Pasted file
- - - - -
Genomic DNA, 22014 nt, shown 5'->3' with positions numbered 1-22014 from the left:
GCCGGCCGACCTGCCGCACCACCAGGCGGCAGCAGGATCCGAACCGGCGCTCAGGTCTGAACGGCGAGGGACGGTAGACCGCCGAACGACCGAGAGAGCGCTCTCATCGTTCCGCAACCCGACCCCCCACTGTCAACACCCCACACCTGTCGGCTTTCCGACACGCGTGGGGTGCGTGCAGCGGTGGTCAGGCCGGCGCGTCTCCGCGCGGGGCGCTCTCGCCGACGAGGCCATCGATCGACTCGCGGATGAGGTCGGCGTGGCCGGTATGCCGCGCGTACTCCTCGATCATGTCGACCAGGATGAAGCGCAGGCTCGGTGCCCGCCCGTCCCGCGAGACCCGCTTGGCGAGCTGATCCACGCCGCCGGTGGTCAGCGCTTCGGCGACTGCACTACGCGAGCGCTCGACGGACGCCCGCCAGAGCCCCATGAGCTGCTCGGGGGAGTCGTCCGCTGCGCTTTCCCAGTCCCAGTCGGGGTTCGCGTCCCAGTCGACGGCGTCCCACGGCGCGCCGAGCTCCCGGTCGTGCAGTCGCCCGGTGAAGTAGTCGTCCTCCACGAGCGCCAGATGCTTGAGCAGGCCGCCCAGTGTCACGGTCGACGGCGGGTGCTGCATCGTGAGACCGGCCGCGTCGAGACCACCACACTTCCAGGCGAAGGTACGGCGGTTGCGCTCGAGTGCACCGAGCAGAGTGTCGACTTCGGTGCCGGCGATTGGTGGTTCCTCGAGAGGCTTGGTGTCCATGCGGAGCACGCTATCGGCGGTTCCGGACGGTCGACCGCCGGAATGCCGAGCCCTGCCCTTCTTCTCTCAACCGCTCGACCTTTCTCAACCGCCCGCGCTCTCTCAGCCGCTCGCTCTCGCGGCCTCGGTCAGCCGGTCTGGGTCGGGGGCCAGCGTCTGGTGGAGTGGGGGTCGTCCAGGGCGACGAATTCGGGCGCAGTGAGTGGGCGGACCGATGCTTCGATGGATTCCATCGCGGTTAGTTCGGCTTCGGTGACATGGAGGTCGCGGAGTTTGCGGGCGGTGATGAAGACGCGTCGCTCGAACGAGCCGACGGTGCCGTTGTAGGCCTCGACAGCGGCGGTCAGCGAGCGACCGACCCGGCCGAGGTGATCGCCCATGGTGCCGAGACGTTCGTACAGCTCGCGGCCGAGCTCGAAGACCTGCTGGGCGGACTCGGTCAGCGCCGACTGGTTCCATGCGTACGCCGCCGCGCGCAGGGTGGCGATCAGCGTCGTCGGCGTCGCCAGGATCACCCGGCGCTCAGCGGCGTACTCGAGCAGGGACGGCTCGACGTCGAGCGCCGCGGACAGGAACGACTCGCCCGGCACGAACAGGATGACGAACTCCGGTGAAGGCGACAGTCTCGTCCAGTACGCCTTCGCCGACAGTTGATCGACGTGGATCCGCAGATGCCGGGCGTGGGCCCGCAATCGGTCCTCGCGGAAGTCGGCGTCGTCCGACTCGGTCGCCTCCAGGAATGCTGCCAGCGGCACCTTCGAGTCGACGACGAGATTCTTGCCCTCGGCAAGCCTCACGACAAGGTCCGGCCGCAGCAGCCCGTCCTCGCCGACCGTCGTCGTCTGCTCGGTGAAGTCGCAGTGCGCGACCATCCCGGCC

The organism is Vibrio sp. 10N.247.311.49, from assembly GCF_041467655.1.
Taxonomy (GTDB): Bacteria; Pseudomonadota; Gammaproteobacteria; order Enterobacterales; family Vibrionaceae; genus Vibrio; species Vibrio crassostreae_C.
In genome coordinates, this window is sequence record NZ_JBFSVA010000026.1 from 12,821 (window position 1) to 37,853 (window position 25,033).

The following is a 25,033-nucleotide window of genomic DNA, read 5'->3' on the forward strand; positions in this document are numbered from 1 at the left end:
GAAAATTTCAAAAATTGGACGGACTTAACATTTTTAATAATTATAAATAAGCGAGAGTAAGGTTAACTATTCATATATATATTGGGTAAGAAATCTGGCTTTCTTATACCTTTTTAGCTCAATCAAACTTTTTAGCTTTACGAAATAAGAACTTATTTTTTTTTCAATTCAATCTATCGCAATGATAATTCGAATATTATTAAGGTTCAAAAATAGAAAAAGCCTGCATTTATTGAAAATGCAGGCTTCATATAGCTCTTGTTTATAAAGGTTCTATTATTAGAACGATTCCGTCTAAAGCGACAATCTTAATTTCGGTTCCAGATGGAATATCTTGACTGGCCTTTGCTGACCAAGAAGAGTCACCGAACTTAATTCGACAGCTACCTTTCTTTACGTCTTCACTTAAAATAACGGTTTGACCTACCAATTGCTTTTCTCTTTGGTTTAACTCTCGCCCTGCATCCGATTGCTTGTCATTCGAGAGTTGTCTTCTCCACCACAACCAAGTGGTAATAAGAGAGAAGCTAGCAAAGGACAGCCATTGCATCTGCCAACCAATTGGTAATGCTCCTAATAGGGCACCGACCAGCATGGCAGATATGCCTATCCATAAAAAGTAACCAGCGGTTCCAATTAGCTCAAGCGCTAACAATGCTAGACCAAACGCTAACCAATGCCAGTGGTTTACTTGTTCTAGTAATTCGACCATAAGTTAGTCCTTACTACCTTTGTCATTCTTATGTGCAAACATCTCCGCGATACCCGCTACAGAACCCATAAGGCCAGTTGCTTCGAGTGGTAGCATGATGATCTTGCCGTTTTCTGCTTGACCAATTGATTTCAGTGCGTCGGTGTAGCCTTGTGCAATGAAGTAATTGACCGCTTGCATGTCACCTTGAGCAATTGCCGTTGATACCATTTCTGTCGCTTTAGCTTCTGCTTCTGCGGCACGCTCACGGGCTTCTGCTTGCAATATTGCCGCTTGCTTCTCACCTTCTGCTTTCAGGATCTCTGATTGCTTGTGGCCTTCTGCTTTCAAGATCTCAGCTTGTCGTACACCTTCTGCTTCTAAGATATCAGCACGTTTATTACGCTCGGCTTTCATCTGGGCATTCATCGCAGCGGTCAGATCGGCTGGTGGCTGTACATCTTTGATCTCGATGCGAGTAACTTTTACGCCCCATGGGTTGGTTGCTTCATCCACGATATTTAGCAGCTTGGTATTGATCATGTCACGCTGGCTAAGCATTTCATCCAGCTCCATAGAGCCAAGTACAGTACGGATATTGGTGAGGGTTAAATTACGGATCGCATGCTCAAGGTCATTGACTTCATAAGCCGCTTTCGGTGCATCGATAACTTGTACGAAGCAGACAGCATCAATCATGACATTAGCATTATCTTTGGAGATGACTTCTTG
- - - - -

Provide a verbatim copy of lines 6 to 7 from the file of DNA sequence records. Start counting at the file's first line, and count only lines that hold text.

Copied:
The following is a 25,033-nucleotide window of genomic DNA, read 5'->3' on the forward strand; positions in this document are numbered from 1 at the left end:
GAAAATTTCAAAAATTGGACGGACTTAACATTTTTAATAATTATAAATAAGCGAGAGTAAGGTTAACTATTCATATATATATTGGGTAAGAAATCTGGCTTTCTTATACCTTTTTAGCTCAATCAAACTTTTTAGCTTTACGAAATAAGAACTTATTTTTTTTTCAATTCAATCTATCGCAATGATAATTCGAATATTATTAAGGTTCAAAAATAGAAAAAGCCTGCATTTATTGAAAATGCAGGCTTCATATAGCTCTTGTTTATAAAGGTTCTATTATTAGAACGATTCCGTCTAAAGCGACAATCTTAATTTCGGTTCCAGATGGAATATCTTGACTGGCCTTTGCTGACCAAGAAGAGTCACCGAACTTAATTCGACAGCTACCTTTCTTTACGTCTTCACTTAAAATAACGGTTTGACCTACCAATTGCTTTTCTCTTTGGTTTAACTCTCGCCCTGCATCCGATTGCTTGTCATTCGAGAGTTGTCTTCTCCACCACAACCAAGTGGTAATAAGAGAGAAGCTAGCAAAGGACAGCCATTGCATCTGCCAACCAATTGGTAATGCTCCTAATAGGGCACCGACCAGCATGGCAGATATGCCTATCCATAAAAAGTAACCAGCGGTTCCAATTAGCTCAAGCGCTAACAATGCTAGACCAAACGCTAACCAATGCCAGTGGTTTACTTGTTCTAGTAATTCGACCATAAGTTAGTCCTTACTACCTTTGTCATTCTTATGTGCAAACATCTCCGCGATACCCGCTACAGAACCCATAAGGCCAGTTGCTTCGAGTGGTAGCATGATGATCTTGCCGTTTTCTGCTTGACCAATTGATTTCAGTGCGTCGGTGTAGCCTTGTGCAATGAAGTAATTGACCGCTTGCATGTCACCTTGAGCAATTGCCGTTGATACCATTTCTGTCGCTTTAGCTTCTGCTTCTGCGGCACGCTCACGGGCTTCTGCTTGCAATATTGCCGCTTGCTTCTCACCTTCTGCTTTCAGGATCTCTGATTGCTTGTGGCCTTCTGCTTTCAAGATCTCAGCTTGTCGTACACCTTCTGCTTCTAAGATATCAGCACGTTTATTACGCTCGGCTTTCATCTGGGCATTCATCGCAGCGGTCAGATCGGCTGGTGGCTGTACATCTTTGATCTCGATGCGAGTAACTTTTACGCCCCATGGGTTGGTTGCTTCATCCACGATATTTAGCAGCTTGGTATTGATCATGTCACGCTGGCTAAGCATTTCATCCAGCTCCATAGAGCCAAGTACAGTACGGATATTGGTGAGGGTTAAATTACGGATCGCATGCTCAAGGTCATTGACTTCATAAGCCGCTTTCGGTGCATCGATAACTTGTACGAAGCAGACAGCATCAATCATGACATTAGCATTATCTTTGGAGATGACTTCTTG